Once every aspect of bringing a classic car's bodywork back to perfect condition, the last and no less important step is to put the finishing touches on this stage of the vehicle's reawakening and prepare it to move smoothly on to the next one.

In a large percentage of restoration projects, the stages rarely go as planned.

A vehicle whose body has been restored may wait a long time before moving on the paint shop while issues with its mechanics and underbody are settled.

If the vehicle being restored is from the early to mid-Fifties or older, this is less of an issue as the body can be separated from the frame- and worked on separately.

In the more likely event that the vehicle is of monocoque design and has a combined chassis and body frame, then it might well have to wait until most of the major issues under the bonnet have been taken care of.

Any vehicle that has had significant work on its body entailing that its metal has been left exposed to the elements and needs to be protected should be given a coat of primer, rust-preventative paint, clear coat or the latest development in body protection- powder coating.

Preventing rust must always be a severe concern needing to be addressed on a more-or-less continuing basis.  

The first option is to apply a clear polyurethane finish, renowned for its ability to protect bare metal and even certain painted surfaces while letting the underlying finish show through.

Easily found in any local hardware store and home improvement centre, the restorer should seek out clear finish polyurethane specifically designed and formulated for automotive or other metal surfaces.

Applying a coat of primer or rust-preventative paint has advantages and disadvantages depending on the condition of each restoration project.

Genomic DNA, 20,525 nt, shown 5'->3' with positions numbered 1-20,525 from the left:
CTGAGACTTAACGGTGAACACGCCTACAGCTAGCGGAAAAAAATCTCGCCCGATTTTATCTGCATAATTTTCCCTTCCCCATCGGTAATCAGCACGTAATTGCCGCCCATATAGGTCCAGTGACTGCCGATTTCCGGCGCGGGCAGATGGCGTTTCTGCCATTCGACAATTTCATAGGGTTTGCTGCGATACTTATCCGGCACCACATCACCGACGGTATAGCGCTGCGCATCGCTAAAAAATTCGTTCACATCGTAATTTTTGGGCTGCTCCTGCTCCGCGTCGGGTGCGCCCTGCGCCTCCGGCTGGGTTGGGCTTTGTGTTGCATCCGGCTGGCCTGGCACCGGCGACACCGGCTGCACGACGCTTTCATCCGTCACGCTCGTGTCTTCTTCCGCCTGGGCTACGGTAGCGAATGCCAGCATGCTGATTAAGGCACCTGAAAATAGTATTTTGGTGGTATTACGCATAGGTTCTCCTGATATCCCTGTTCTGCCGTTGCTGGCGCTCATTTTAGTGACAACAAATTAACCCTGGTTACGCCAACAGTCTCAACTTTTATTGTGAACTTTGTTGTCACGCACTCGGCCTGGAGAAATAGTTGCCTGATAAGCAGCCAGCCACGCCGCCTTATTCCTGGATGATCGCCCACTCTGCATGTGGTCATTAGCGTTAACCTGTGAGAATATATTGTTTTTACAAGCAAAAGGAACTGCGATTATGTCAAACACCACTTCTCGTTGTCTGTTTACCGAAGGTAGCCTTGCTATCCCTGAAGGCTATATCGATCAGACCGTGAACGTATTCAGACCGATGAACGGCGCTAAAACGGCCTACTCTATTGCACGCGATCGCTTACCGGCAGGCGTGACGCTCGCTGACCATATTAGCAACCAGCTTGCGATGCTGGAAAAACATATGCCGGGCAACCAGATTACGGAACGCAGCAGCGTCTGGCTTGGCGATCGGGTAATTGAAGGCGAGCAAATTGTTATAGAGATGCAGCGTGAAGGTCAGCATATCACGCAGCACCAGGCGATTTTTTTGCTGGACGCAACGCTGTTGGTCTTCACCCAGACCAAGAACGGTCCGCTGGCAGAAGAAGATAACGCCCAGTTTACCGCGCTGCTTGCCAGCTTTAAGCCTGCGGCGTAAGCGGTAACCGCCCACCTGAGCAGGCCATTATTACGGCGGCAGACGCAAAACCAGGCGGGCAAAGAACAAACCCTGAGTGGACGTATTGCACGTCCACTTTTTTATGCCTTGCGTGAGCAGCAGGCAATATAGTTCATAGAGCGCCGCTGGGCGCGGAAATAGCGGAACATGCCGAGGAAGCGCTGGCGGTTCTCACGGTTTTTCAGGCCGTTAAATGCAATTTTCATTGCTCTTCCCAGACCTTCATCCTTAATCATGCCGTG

Clear finish polyurethane, primer or rust preventative paint can all be applied either by hand or through a simple spray gun, with the latter option being highly preferable- remembering to spray evenly.

Over the past few years, another finishing option has grown increasingly popular, and that's powder coating.

Unlike spray painting liquid paint, powder coating uses high-voltage electricity, compressed air, and heat to achieve its objective.  

The first step in powder coating is to strip the body down to bare metal level, preferably through media blasting.

At this stage, a  power unit (producing high voltage with low amperage) is connected to the powder coating gun that already has a  cup attached filled with a coloured powder chosen from the vast range available.

A compressed air supply of around 8-10 psi is required to create turbulence in the cup.  The powder in the cup is then fluidised and forced into the gun nozzle, which is electrostatically charged to positive.

The object to be powder coated has to have a ground electrode attached to it to give it a negative charge. This negative charge attracts the positively charged powder coming from the powder coating gun.  

When the part is fully coated, it should be baked in an electric oven (or under ultraviolet lights), ensuring that the powder will flow onto every surface of the unit providing a uniform glossy finish.

The advantagr of power coaring are that the finish is durable, chip-resistant, and good looking.

The advantages of powder coating are that the finish is durable, chip-resistant, and good looking. Acquiring a powder coating system does not require a significant investment that will return itself very rapidly as well as producing a final finish that will justify every penny.

Acquiring a powder coating system does not require a significant investment- yet one that will return itself very rapidly as well as playing a major role in producing a final finish that will justify every penny.

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A guide to acquiring, restoring and maintaining UK or European Classic Cars of the Fifties and Sixties- as well as a recollection of the iconic cars of the era and the visionaries that produced them.